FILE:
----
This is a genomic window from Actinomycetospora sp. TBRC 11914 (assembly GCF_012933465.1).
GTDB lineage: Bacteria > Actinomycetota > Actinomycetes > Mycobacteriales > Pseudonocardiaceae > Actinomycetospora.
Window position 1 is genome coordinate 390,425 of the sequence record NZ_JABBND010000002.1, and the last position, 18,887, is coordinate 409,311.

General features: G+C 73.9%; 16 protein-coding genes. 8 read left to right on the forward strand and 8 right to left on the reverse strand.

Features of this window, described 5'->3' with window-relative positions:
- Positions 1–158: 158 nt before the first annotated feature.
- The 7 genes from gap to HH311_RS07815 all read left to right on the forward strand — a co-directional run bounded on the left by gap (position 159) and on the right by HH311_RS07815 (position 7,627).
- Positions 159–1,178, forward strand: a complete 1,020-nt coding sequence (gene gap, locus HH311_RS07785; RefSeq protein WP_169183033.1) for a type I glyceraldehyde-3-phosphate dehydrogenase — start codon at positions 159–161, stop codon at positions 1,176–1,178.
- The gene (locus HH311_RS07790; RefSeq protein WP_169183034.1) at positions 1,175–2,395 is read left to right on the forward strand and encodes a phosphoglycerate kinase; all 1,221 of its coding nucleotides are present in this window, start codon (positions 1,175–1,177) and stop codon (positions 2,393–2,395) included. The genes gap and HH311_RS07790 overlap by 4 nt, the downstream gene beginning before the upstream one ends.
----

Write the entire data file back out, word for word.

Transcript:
This is a genomic window from Actinomycetospora sp. TBRC 11914 (assembly GCF_012933465.1).
GTDB lineage: Bacteria > Actinomycetota > Actinomycetes > Mycobacteriales > Pseudonocardiaceae > Actinomycetospora.
Window position 1 is genome coordinate 390,425 of the sequence record NZ_JABBND010000002.1, and the last position, 18,887, is coordinate 409,311.

General features: G+C 73.9%; 16 protein-coding genes. 8 read left to right on the forward strand and 8 right to left on the reverse strand.

Features of this window, described 5'->3' with window-relative positions:
- Positions 1–158: 158 nt before the first annotated feature.
- The 7 genes from gap to HH311_RS07815 all read left to right on the forward strand — a co-directional run bounded on the left by gap (position 159) and on the right by HH311_RS07815 (position 7,627).
- Positions 159–1,178, forward strand: a complete 1,020-nt coding sequence (gene gap, locus HH311_RS07785; RefSeq protein WP_169183033.1) for a type I glyceraldehyde-3-phosphate dehydrogenase — start codon at positions 159–161, stop codon at positions 1,176–1,178.
- The gene (locus HH311_RS07790; RefSeq protein WP_169183034.1) at positions 1,175–2,395 is read left to right on the forward strand and encodes a phosphoglycerate kinase; all 1,221 of its coding nucleotides are present in this window, start codon (positions 1,175–1,177) and stop codon (positions 2,393–2,395) included. The genes gap and HH311_RS07790 overlap by 4 nt, the downstream gene beginning before the upstream one ends.